Febrile seizures are a common cause of convulsion in pediatric populations. The diagnosis is one of exclusion, as the child should no signs of CNS infection, metabolic abnormality nor have a history of seizures. The seizure is associated with temps above 38 C and ages less than 6 years.
- It is not entirely understood why febrile illness is associated with seizures but some fever induced cytokines may increase the risk for convulsions in pediatric populations with developing CNS and genetic susceptability.
- Both viral and bacterial infections provide an impetus for fever and subsequently febrile seizures.
- Incidence of 3-4 %
- 6 mo-5 years with greatest incidence between 14-18 months. Unusual < 9 months
- Most are generalized seizures and last between 1-2 minutes.
- Usually occur early in the course of an illness or may be the presenting symptom of the illness
- Frequently there is a positive family history of febrile seizures
- Often associated with otitis media and HHV 6 infection
- If seizures lasts longer than 15 minutes, must treat like an afebrile seizure and start usual first aid measures and give anticonvulsants
- Must rule out intracranial infection, intracranial abnormality, endo or exotoxin such as Salmonella or Shigella infection, or first seizure of an idiopathic seizure disorder
- There is a 30% incidence of recurrence and this is increased the earlier in life the first seizure occurs, the lower the temperature, and the shorter the duration of the fever prior to the seizure
- is an increased rate of afebrile seizures. The rate is increased by
- Complex seizure- greater than 15 minutes, focal, and recurrence within 24 hours
- Positive family history of afebrile seizures
- Previous neurologic disorder
- Recurrent seizures with fevers
- First seizure < 1 year of age
- Meningitis and encephalitis are major concerns when a child presents with fever and convulsions
- Metabolic abnormality
- Electrolyte imbalance
- Dependent on the condition and underlying illness of the child
- LP should always be considered, but standardized use in febrile seizures is disputed. If LP is conducted, seurm cultures and blood glucose should also be collected.
- CBC and serum electrolytes should also be considered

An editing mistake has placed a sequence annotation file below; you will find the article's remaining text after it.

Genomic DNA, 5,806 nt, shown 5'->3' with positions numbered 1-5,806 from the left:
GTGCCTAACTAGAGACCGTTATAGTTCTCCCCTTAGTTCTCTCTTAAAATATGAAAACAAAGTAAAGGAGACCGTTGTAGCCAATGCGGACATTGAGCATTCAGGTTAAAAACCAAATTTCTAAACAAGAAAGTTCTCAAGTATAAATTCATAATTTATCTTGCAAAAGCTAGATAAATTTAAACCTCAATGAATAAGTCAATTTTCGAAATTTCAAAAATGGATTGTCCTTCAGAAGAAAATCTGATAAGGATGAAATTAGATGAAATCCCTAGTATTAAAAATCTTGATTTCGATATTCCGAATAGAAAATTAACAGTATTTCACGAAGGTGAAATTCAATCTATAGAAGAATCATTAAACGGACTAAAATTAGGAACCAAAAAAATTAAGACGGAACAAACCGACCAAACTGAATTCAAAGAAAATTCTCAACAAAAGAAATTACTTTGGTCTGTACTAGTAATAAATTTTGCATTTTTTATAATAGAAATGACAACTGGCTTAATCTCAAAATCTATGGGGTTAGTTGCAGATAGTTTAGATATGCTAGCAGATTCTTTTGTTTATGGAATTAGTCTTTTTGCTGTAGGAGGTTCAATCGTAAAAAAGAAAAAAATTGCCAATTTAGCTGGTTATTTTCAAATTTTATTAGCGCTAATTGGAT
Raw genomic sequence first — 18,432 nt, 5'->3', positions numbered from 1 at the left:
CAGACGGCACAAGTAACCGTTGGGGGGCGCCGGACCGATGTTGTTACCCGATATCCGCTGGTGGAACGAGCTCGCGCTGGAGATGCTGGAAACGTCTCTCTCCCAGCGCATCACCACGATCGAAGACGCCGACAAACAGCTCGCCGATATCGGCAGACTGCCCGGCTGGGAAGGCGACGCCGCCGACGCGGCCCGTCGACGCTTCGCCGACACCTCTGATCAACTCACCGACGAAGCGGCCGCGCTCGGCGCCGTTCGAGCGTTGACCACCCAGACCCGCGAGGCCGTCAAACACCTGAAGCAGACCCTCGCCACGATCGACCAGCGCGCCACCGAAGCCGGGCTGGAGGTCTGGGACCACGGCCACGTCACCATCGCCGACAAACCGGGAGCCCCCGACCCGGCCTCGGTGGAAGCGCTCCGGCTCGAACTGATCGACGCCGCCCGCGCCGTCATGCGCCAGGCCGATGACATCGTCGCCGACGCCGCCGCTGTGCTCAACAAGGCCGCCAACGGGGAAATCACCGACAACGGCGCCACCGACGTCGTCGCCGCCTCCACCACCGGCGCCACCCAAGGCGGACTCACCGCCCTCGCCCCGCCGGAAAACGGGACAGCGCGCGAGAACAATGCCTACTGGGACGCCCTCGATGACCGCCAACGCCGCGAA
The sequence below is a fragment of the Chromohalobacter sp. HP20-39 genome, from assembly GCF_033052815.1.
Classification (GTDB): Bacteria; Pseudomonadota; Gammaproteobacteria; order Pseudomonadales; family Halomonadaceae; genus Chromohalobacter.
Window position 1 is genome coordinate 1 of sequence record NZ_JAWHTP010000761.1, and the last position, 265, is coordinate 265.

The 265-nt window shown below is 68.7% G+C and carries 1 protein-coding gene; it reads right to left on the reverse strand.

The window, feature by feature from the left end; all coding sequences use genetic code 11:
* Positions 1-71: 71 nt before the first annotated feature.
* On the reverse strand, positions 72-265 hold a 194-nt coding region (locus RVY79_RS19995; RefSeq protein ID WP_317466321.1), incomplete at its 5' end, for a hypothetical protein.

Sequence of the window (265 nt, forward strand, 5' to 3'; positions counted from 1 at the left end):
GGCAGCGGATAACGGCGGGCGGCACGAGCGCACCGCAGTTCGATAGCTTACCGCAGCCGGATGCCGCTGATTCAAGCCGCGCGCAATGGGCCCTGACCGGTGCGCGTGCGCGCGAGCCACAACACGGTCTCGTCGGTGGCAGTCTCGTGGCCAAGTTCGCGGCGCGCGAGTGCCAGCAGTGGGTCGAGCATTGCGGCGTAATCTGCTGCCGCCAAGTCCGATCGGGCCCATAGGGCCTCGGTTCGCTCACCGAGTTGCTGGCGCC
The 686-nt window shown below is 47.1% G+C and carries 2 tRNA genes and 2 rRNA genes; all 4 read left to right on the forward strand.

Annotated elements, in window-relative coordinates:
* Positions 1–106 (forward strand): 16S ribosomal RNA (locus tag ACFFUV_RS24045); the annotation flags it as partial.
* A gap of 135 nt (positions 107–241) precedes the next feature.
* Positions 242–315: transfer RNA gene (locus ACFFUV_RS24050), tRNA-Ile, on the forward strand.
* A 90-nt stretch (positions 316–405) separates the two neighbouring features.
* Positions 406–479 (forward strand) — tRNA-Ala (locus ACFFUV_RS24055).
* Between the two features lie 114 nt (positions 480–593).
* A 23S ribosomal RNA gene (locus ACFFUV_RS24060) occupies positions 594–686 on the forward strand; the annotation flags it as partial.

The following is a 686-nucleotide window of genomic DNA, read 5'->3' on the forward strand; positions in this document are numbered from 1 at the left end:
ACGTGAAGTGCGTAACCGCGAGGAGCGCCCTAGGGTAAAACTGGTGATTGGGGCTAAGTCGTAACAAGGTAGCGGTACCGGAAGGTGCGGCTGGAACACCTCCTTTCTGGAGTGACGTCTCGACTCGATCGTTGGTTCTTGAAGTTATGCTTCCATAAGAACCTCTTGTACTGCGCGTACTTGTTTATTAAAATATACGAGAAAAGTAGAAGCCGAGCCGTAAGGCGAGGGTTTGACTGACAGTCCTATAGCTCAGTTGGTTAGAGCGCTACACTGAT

- EEG- not usually indicated because will not predict the incidence of future afebrile seizures even if abnormal
- CT and MRI- only indicated if suspect intracranial pathology
Disposition of the Child
- If the child looks well and the parent are comfortable, the child may be sent home.
- Usually anticonvulsants are not necessary at the time of the first seizure .
- Explain the chances of recurrences,
- Treat the fever aggressively
- to do if the child has another seizure
- Reassure the family that seizures usually will not cause death, mental deficiency, and neurologic sequelae.
Treatment to Prevent Recurrent Febrile Seizures
- Opinion is divided on whether to treat prophylactically daily. Drugs that have been used are Phenobarbital, Valproic acid, and Primidone
- Seizures are scary and upsetting to the families
- Patient may injure themselves during the seizure
- have increased risk of afebrile seizures if there are recurrences
- No deaths or neurologic sequelae
- medications have side effects and compliance usually poor
- Child treated differently because has had seizure and treatment will enhance these feelings and increase anxiety
- therapy at the time of the febrile illness
- Oral and rectal diazepam (if seizure lasts longer than 5 minutes)
- Aggressive antipyretics
- Most important treatment is to discuss febrile seizures with the families and reassure them.
- Rosman NP et al, A Controlled Trial of Diazepam Administered During Febrile Illness to Prevent Recurrence of Febrile Seizures NEJM July 8, 1993.
- Hirtz D.G. Febrile Seizures. Pediatrics in Review. 1997
- Baumann R.J. Technical Report: Treatment of the Child with Simple Febrile Seizures. Pediatrics. 1999
- Duffner P.K. and Baumann R.J. A Synopsis of the American Academy of Pediatrics' Practice Parameters on the Evaluation and Treatment of Children with Febrile Seizures. Pediatrics in Review. 1999
- AAP Febrile Seizures: Clinicl Practice Guideline for the Long-Term Management of the Child with Simple Febrile Seizures. Pediatrics June 2008
- Kimia A. et al. Utility of Lumbar Puncture for First Simple Febrile Seizure among Patients 6-18 Months of Age. Pediatrics Jan 2009
- Kimnia A. Yield of LP with First Complex Febrile Seizure. Pediatrics July 2010
- AAP Report. Febrile Seizures: Clinical Practice Guideline for the Neurodiagnositic Evaluation of the Child with a Simple Febrile Seizure. Pediatrics Feb 2011